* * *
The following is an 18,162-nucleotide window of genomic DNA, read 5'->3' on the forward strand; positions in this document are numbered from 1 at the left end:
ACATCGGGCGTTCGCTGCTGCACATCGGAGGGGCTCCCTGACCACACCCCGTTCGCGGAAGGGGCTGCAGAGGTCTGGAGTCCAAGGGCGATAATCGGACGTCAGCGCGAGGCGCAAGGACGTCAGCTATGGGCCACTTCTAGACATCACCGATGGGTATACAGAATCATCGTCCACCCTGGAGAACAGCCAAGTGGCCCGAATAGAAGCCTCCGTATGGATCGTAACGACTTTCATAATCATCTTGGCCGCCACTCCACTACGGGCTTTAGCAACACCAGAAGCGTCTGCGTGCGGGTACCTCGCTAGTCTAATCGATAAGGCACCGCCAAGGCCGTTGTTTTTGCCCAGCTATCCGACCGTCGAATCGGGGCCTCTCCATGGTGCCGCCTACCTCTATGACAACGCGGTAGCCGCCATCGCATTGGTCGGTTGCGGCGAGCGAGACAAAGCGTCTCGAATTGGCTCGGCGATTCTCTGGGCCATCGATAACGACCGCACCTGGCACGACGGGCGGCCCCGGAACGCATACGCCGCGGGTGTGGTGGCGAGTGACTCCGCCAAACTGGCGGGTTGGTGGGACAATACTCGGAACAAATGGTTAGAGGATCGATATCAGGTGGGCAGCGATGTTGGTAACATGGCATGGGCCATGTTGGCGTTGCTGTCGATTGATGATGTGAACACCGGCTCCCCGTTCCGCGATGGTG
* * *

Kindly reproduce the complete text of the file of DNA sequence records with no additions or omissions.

The following is an 18,162-nucleotide window of genomic DNA, read 5'->3' on the forward strand; positions in this document are numbered from 1 at the left end:
ACATCGGGCGTTCGCTGCTGCACATCGGAGGGGCTCCCTGACCACACCCCGTTCGCGGAAGGGGCTGCAGAGGTCTGGAGTCCAAGGGCGATAATCGGACGTCAGCGCGAGGCGCAAGGACGTCAGCTATGGGCCACTTCTAGACATCACCGATGGGTATACAGAATCATCGTCCACCCTGGAGAACAGCCAAGTGGCCCGAATAGAAGCCTCCGTATGGATCGTAACGACTTTCATAATCATCTTGGCCGCCACTCCACTACGGGCTTTAGCAACACCAGAAGCGTCTGCGTGCGGGTACCTCGCTAGTCTAATCGATAAGGCACCGCCAAGGCCGTTGTTTTTGCCCAGCTATCCGACCGTCGAATCGGGGCCTCTCCATGGTGCCGCCTACCTCTATGACAACGCGGTAGCCGCCATCGCATTGGTCGGTTGCGGCGAGCGAGACAAAGCGTCTCGAATTGGCTCGGCGATTCTCTGGGCCATCGATAACGACCGCACCTGGCACGACGGGCGGCCCCGGAACGCATACGCCGCGGGTGTGGTGGCGAGTGACTCCGCCAAACTGGCGGGTTGGTGGGACAATACTCGGAACAAATGGTTAGAGGATCGATATCAGGTGGGCAGCGATGTTGGTAACATGGCATGGGCCATGTTGGCGTTGCTGTCGATTGATGATGTGAACACCGGCTCCCCGTTCCGCGATGGTG